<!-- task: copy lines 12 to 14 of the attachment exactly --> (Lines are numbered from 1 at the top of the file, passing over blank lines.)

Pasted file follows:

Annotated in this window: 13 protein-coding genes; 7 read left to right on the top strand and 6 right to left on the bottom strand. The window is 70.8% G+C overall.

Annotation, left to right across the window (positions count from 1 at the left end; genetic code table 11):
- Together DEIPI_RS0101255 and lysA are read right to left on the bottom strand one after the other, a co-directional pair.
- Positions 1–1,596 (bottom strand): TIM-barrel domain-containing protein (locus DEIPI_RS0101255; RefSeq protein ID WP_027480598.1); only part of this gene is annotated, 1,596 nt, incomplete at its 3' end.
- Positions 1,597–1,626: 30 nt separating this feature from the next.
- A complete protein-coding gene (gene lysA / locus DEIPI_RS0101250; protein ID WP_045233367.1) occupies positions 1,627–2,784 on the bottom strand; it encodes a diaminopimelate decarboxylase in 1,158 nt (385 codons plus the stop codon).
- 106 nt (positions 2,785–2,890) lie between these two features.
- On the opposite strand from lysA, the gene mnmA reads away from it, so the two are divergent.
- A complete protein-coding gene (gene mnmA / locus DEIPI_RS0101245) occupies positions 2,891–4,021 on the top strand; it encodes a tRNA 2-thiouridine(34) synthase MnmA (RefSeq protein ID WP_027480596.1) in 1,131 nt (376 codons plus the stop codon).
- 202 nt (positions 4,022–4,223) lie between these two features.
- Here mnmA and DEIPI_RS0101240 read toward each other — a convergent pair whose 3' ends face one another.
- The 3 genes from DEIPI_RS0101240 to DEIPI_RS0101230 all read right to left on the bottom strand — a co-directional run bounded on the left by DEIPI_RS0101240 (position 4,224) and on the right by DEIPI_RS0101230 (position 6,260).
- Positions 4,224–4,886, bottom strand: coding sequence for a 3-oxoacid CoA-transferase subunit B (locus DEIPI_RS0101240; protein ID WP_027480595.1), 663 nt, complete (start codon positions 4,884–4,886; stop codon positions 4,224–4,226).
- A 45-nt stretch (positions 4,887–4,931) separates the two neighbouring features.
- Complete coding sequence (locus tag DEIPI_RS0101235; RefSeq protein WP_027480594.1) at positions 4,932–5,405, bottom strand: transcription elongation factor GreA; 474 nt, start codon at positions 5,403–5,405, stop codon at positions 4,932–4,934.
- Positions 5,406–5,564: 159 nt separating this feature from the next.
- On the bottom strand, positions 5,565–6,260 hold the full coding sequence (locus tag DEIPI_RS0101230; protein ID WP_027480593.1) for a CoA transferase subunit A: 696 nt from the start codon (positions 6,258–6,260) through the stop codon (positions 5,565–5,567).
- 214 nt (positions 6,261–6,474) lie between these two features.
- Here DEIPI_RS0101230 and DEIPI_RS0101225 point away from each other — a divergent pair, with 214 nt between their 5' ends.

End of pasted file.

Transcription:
- The 3 genes from DEIPI_RS0101240 to DEIPI_RS0101230 all read right to left on the bottom strand — a co-directional run bounded on the left by DEIPI_RS0101240 (position 4,224) and on the right by DEIPI_RS0101230 (position 6,260).
- Positions 4,224–4,886, bottom strand: coding sequence for a 3-oxoacid CoA-transferase subunit B (locus DEIPI_RS0101240; protein ID WP_027480595.1), 663 nt, complete (start codon positions 4,884–4,886; stop codon positions 4,224–4,226).
- A 45-nt stretch (positions 4,887–4,931) separates the two neighbouring features.